Commonwealth Insurance Advantage has a special place in our hearts for the Dementia Society of America®. Check out our article on the Step2Raise Dementia & Brain Health Awareness challenge and Commonwealth’s philanthropic arm here.
Recently, Commonwealth Insights sat down with Kevin Jameson, head of the Dementia Society of America (DSA) to discuss the organization’s outreach efforts and how we can all get involved and informed.
Q: What is your role with DSA?
Jameson: I hold a lot of titles, I’m the President and also founder. That said, it’s important to know that the leadership team is comprised of all volunteers, including me, and no one takes a paycheck from the organization doing what we do.
Q: What are the current awareness initiatives that DSA is working on?
Jameson: Step2Raise® is national “walk-a-thon” to raise awareness each year that uses your fitness tracker to log your steps wherever you walk, and it and runs every Mother’s Day Weekend to Father’s Day. Then, the rest of the year we do any number of outbound things. We have a monthly e-news, an active social media, and place blurbs on search engines like Google to promote ourselves and our activities, like: education; life-enrichment programs, and recognition for caregivers and innovators. In general, through all of those media streams, we end up getting inquiries, which we handle on a daily basis, 24/7 if need be, from all over the United States and Canada.
Q: Regarding education, are those efforts directed toward providers as well or mainly the public?
Jameson: We don’t specifically focus on doctors, but the public lacks a lot of basic information.
Q: How does fundraising work for the DSA?
Jameson: We try and put out into the world what we do and why we do it, and we’re rewarded that way. We don’t do a lot of outbound fundraising. Even Step2Raise, if it raises funds that’s great, but that is not the point of the Challenge, we’re really concerned with awareness.
Q: How can people get involved with the DSA?
Jameson: We have a lot of channels and social media is big. Interested people can also contact us through 1-800-DEMENTIA™ and we will send them information, answer questions, help them find local resources or just help get a sense of what’s next and how to prepare.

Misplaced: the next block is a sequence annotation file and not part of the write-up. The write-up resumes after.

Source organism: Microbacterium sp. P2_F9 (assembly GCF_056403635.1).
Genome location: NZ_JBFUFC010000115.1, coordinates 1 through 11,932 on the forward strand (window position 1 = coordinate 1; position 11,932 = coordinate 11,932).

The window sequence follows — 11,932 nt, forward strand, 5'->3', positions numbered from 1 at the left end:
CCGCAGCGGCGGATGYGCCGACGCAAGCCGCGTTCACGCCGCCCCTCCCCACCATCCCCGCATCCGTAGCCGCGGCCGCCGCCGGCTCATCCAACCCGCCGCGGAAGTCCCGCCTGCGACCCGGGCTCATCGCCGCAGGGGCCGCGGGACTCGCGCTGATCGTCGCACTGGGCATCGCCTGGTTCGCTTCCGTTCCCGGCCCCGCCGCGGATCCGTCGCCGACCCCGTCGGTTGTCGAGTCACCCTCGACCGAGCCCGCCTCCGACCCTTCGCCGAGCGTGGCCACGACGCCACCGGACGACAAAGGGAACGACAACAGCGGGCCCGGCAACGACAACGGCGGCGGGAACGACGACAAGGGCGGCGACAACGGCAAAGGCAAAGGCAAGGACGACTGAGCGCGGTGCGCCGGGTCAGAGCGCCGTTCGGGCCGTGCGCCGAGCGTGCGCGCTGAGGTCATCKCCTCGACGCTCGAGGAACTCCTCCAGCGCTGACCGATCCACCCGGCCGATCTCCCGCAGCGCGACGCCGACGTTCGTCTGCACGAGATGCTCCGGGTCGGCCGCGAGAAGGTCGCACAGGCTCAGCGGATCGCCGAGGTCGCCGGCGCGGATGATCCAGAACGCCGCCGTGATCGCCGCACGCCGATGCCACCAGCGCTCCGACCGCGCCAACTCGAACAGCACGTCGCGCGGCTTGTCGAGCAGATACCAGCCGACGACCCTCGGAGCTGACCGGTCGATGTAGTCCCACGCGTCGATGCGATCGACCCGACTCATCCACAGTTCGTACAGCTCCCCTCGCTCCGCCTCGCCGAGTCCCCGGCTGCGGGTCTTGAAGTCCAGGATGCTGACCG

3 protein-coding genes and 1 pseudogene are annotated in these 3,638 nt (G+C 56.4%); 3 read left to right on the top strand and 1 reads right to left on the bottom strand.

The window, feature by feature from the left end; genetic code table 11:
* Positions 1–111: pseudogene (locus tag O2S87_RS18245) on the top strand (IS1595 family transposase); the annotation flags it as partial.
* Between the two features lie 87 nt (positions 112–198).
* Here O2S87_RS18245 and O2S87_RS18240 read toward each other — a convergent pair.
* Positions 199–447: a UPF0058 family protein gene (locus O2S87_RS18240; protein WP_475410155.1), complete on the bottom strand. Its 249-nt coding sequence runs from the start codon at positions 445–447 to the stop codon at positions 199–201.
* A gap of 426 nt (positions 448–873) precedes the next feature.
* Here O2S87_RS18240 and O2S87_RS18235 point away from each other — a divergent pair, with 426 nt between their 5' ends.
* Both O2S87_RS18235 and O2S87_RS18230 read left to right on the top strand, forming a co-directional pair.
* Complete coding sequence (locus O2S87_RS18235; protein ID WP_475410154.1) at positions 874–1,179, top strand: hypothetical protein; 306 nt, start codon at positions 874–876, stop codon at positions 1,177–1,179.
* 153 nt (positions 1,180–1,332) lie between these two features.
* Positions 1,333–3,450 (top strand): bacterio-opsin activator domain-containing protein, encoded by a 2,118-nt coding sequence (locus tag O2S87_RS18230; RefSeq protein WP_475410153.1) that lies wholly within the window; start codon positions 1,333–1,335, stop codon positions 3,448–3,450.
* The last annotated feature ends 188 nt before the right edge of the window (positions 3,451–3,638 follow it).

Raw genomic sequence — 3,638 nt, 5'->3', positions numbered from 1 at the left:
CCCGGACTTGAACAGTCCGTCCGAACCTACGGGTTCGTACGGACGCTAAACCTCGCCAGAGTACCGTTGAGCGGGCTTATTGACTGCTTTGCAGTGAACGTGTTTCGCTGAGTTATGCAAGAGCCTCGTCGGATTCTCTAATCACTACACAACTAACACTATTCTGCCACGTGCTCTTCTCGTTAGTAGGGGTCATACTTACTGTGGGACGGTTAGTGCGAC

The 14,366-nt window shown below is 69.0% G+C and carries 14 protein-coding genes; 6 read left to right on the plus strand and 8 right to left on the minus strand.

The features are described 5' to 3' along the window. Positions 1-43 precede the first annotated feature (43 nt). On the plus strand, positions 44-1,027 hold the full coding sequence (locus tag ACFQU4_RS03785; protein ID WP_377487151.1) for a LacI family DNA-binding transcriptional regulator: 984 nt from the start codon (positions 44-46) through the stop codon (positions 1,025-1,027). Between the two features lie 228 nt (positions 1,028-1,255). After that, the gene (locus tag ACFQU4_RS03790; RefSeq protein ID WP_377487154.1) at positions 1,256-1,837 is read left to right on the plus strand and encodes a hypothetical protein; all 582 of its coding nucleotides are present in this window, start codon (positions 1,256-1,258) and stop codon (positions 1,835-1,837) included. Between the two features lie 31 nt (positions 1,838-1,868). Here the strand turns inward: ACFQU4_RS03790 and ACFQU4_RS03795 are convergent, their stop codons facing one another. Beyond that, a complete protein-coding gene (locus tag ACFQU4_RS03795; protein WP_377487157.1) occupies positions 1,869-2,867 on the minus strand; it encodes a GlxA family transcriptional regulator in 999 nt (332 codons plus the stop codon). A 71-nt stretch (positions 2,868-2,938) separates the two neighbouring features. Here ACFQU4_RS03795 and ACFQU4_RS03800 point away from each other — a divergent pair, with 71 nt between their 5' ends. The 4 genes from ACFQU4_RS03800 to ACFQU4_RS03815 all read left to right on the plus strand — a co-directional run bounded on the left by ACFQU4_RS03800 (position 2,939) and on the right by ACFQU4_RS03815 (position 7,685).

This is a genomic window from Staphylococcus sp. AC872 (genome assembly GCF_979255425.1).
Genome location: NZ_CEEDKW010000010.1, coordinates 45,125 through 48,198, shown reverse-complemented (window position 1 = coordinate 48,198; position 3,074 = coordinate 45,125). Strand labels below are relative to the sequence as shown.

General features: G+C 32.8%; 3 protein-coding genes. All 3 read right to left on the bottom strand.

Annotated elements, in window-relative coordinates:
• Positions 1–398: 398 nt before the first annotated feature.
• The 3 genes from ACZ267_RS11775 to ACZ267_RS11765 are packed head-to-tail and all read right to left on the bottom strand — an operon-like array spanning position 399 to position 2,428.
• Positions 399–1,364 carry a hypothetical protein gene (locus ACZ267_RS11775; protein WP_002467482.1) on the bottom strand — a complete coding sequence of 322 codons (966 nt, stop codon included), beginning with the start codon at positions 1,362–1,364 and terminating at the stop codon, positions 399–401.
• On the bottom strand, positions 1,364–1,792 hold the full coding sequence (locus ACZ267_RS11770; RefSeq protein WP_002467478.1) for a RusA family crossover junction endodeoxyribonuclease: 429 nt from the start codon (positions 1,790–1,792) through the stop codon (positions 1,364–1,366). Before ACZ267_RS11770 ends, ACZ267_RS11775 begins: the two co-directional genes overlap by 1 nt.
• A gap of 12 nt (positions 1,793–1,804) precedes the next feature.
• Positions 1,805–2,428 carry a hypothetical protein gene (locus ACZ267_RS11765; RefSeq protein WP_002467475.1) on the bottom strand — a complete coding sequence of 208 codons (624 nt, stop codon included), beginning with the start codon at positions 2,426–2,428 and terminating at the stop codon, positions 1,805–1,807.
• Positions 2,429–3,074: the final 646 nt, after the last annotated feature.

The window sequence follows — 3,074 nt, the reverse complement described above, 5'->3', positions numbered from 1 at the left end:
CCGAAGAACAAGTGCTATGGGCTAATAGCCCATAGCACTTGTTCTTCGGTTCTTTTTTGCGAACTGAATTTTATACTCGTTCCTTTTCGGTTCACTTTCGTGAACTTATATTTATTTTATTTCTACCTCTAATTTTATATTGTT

Q: What’s the best thing people can do to prepare?
Jameson: Knowledge is key. The best thing to do is get informed, first by understanding what Dementia is and isn’t. A lot of people think only of Alzheimer’s disease, and although it a significant form of Dementia, it is only one form of Dementia. Our number one goal is to help people understand that Dementia is not a disease in and of itself, instead it is an umbrella of conditions, much like cancer is an umbrella encompassing many different types. The more you know the better you are able to create a thoughtful and meaningful care plan should there be a Dementia diagnosis of any kind.
Q: What can people do to lower their risk of dementia?
Jameson: The scientific community is working hard to better understand why and how Dementia begins, and if there are any ways to stop or significantly slow its progression. Much has been learned, but the brain, in all its complexity, is considered by some to be the last frontier of exploration.
Regardless, we do know some things that may help reduce your risks for neurodegenerative diseases and conditions under the umbrella of Dementia: be mindful of trauma to your head, as well as diet; obesity; smoking; excess alcohol; diabetes; heart disease; isolation; depression, and lack of creative stimulation. Yes, stay curious and interested in doing new things.
Dementia can affect people of many ages, from younger people (think of how football players, soldiers and others can sustain head injuries and concussions, which may increase one’s risk for Dementia) to those in middle age, though the vast majority of those experiencing Dementia symptoms may begin to show outward signs of a cognitive challenge which affects one’s Activities of Daily Living (ADLs) starting in their 60’s and 70’s. Because many of those needing help with ADLs end up in living in community settings we reach out to care organizations through a program called Ginny Gives™.
Q: What does Ginny Gives do?
Jameson: We intuitively know, and the practical evidence is strong as well, that nonmedical therapies that stimulate various parts of the brain – not just the crossword puzzle section – can have a meaningful and positive impact on someone living with Dementia. Specifically, music has been shown to help “awaken” those that have been thought to be unreachable. Play a tune they know from their past and they might light up and sing along with every word! Ginny Gives is a small reimbursement “grant” that brings music, the arts, movement and touch programs to those living with Dementia and their caregivers. It’s available to most any nursing home, assisted living, or Continuous Care and Retirement Community that has a secure Dementia unit.
Learn more about the DSA here.